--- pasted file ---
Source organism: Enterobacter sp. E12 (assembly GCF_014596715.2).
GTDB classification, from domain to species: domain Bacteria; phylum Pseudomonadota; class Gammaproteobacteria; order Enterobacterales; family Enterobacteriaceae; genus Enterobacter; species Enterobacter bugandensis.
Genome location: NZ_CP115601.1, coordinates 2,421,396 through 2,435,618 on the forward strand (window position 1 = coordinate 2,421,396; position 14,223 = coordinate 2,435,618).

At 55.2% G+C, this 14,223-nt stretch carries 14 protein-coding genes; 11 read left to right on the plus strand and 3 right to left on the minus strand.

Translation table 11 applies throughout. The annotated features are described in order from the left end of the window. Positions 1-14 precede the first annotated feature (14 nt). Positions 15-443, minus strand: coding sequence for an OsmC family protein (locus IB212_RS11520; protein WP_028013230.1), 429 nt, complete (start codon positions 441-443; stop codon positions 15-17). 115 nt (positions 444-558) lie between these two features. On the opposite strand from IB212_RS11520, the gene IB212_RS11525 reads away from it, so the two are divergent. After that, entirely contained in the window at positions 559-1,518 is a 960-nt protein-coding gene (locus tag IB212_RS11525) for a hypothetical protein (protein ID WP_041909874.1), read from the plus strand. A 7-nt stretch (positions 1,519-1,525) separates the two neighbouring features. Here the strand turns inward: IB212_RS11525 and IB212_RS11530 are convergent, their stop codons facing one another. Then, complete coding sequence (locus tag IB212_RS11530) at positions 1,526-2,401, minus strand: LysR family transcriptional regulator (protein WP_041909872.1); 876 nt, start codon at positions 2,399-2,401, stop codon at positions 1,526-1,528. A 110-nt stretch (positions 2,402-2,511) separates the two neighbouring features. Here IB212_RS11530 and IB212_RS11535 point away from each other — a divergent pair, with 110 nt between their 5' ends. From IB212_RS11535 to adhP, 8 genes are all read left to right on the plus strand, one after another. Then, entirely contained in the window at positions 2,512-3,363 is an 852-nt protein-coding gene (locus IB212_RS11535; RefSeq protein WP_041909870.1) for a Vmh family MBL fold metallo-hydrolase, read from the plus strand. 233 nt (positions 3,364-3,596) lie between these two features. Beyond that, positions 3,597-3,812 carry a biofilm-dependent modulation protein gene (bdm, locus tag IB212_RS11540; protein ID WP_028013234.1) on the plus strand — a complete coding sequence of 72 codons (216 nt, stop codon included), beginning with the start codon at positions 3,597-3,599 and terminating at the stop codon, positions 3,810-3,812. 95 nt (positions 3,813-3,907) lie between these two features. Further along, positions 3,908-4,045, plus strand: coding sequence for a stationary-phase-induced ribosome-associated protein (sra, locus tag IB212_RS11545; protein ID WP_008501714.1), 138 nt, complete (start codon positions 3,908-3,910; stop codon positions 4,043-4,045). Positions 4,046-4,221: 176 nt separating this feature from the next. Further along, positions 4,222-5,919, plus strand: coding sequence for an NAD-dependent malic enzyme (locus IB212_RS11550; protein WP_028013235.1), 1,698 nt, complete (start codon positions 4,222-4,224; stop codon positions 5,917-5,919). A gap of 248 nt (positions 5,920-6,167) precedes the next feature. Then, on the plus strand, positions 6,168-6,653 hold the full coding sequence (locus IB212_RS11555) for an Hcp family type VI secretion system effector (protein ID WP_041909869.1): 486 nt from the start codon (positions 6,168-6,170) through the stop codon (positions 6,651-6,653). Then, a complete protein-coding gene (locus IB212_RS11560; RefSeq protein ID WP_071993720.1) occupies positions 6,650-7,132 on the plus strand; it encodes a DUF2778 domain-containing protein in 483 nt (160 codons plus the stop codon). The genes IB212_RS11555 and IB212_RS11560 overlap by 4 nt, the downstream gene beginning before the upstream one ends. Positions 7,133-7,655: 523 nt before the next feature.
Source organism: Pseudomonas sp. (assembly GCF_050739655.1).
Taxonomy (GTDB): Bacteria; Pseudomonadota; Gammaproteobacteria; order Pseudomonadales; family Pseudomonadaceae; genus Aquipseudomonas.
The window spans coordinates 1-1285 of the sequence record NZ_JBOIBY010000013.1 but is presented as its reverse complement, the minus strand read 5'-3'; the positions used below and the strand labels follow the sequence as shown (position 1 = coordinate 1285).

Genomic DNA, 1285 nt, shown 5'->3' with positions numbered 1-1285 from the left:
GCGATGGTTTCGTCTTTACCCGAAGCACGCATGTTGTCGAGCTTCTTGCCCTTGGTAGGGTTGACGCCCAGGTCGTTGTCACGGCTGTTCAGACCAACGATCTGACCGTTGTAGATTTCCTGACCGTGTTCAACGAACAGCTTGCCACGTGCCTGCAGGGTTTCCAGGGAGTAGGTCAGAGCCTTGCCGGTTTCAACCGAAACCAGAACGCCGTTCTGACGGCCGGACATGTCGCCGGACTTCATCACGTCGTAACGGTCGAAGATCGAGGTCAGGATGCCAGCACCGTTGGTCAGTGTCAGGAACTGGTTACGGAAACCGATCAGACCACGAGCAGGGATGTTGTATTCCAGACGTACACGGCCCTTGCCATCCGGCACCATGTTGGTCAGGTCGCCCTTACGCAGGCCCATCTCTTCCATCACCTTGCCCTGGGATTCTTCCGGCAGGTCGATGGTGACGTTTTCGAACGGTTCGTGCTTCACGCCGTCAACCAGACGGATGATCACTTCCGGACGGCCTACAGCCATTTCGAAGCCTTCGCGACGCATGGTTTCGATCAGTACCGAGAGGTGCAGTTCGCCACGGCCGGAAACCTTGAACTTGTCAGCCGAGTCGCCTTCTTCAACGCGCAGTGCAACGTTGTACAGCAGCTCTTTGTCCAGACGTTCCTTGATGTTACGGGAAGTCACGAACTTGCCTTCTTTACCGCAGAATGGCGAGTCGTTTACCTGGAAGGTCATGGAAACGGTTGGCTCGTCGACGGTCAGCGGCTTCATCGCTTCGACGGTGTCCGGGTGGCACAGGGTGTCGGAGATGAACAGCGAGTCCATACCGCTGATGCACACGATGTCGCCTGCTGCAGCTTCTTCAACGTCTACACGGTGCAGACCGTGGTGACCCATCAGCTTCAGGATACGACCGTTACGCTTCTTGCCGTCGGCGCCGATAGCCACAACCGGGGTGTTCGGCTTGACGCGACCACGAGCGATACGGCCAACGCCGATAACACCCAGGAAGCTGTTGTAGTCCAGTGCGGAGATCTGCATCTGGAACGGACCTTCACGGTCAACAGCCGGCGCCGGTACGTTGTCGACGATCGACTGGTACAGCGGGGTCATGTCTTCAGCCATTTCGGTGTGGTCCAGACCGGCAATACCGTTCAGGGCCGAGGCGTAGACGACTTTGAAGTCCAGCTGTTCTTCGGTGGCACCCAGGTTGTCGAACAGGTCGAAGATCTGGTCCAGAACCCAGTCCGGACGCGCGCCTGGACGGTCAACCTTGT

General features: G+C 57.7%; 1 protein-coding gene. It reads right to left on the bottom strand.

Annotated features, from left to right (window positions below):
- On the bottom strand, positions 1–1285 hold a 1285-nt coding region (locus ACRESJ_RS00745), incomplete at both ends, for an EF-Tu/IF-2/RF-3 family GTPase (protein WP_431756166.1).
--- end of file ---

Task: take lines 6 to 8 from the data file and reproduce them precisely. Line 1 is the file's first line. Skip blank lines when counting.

Source organism: Pseudomonas sp. (assembly GCF_050739655.1).
Taxonomy (GTDB): Bacteria; Pseudomonadota; Gammaproteobacteria; order Pseudomonadales; family Pseudomonadaceae; genus Aquipseudomonas.
The window spans coordinates 1-1285 of the sequence record NZ_JBOIBY010000013.1 but is presented as its reverse complement, the minus strand read 5'-3'; the positions used below and the strand labels follow the sequence as shown (position 1 = coordinate 1285).